You step into a crowded room, maybe a convention center floor, or a wedding reception, or a meetup of tech professionals. Faces start to blur together. Voices crowd one another out.
The furor over new legislation rising through various governments around the world that would make it easier and more profitable for ISPs to monitor user traffic has faded some, but the importance many see in protecting their browsing habits hasn't.
Developers are always looking for better ways to build their products and services, and with more and more tools and resources being made all the time, it can be hard to sort through all the chaff. We're much the same—we're constantly looking for better ways to do our frontend development here at SSD Nodes.
A few weeks back, we wrote about how reducing MySQL queries, and suggested that Redis was one available option for those who wanted to take their caching to the next level. Now, a quick tutorial on installing Redis and configuring Wordpress to communicate with Redis as a caching layer.
The default Linux Bash shell might, at first, feel like a rather restrictive environment to work in. Many users get stuck on the inability to select text with the mouse, or having to rely heavily on the arrow keys to fix a small issue toward the end of a long command.
Now that you have a VPS up and running smoothly, you want to keep in that way—or, at the very least, know if something goes wrong. Luckily, a huge variety of monitoring solutions exist to help give you a head's up if an entire server crashes, a webapp is taking too long to respond, or you're hitting your CPU limits.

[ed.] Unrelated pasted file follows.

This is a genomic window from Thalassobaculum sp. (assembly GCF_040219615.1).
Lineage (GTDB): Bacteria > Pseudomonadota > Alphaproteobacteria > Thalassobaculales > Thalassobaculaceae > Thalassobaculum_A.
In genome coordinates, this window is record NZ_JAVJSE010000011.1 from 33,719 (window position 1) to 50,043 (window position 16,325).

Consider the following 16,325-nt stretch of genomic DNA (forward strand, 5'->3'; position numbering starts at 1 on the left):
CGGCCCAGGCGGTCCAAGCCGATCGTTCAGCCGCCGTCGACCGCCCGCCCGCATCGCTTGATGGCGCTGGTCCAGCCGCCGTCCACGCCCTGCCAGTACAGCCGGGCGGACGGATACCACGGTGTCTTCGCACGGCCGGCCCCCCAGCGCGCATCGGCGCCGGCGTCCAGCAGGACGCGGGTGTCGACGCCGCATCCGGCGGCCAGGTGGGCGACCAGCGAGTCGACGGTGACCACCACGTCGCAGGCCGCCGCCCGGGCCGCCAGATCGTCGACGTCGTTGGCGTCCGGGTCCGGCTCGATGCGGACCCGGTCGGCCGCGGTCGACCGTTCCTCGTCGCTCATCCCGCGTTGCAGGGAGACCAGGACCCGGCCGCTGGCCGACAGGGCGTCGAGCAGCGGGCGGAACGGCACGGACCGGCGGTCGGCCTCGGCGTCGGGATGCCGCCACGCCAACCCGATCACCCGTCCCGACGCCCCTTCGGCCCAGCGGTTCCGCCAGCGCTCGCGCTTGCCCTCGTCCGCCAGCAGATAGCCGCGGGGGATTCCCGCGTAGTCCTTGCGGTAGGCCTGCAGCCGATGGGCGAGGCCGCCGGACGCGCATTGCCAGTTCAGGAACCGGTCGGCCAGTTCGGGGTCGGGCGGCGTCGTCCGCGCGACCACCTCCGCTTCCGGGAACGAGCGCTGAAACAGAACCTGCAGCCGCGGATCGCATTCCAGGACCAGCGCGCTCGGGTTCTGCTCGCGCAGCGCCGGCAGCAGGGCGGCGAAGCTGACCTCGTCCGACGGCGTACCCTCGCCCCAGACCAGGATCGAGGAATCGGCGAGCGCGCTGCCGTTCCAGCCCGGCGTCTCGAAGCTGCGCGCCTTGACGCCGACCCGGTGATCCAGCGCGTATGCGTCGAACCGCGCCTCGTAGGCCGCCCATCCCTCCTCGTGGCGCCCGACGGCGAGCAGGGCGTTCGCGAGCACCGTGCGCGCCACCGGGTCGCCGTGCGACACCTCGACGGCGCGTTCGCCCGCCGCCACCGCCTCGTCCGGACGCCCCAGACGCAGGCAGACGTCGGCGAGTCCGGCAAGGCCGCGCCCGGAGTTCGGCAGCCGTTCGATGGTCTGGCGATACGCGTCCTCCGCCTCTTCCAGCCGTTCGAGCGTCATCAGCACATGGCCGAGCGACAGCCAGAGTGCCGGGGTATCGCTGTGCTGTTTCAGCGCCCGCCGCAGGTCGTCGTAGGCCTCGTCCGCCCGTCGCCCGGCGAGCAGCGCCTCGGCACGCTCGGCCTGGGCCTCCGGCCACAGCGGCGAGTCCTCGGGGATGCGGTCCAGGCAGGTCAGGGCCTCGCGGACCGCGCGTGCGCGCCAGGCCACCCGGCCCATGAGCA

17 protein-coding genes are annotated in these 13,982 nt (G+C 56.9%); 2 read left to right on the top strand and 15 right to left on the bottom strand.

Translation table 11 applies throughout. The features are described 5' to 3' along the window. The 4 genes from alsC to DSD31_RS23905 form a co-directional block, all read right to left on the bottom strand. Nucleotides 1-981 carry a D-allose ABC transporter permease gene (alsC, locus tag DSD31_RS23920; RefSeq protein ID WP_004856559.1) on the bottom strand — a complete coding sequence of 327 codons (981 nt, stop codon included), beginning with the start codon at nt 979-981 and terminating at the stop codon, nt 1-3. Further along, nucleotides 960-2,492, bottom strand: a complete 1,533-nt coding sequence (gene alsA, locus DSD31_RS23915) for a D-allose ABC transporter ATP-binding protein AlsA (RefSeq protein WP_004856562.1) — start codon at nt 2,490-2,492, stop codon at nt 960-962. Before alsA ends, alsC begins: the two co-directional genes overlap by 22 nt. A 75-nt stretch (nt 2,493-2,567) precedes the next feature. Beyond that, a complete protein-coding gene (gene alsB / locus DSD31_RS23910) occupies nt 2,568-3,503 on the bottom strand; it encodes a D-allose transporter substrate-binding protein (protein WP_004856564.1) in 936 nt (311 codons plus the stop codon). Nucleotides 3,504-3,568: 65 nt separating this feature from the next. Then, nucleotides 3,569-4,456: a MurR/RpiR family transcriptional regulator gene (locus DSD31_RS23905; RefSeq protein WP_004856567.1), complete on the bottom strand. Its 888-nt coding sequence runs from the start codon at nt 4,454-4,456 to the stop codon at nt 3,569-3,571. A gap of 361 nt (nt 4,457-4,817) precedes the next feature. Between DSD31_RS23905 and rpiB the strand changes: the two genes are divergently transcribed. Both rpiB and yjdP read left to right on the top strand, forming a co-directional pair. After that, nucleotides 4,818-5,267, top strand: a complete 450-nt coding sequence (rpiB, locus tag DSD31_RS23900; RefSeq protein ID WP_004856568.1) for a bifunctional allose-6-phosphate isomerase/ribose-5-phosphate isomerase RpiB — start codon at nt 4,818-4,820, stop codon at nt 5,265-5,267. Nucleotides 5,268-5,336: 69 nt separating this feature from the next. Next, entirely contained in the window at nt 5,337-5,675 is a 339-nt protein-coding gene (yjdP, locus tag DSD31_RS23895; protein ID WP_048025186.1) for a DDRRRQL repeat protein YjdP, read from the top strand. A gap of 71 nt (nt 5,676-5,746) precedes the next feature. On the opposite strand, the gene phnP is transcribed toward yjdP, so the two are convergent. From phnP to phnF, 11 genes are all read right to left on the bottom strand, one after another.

Perhaps the best thing about having a VPS is the ability to experiment with hosting pretty much any application out there. And by using Docker as the foundation, it gets so much easier to try something, have it fail, and then try again.
Between our ongoing containers preview and all the recent Docker tutorials, we hope that many you are practically swimming in Docker containers. Docker makes the task of running a lot of applications on a single VPS a lot easier, but even if you run just a few Wordpress blogs, you'll end up with 6, 8, 10, or more containers running concurrently. No matter how intelligent your naming scheme, the sheer volume makes managing them tricky.
Whether you’re looking for your very first VPS or you have so many you’ve lost count, it’s understandable that you’d want to do your research before shelling out for a new server. It’s a big investment, after all, particularly if you want to snag the best deals by paying annual instead of monthly (or even hourly).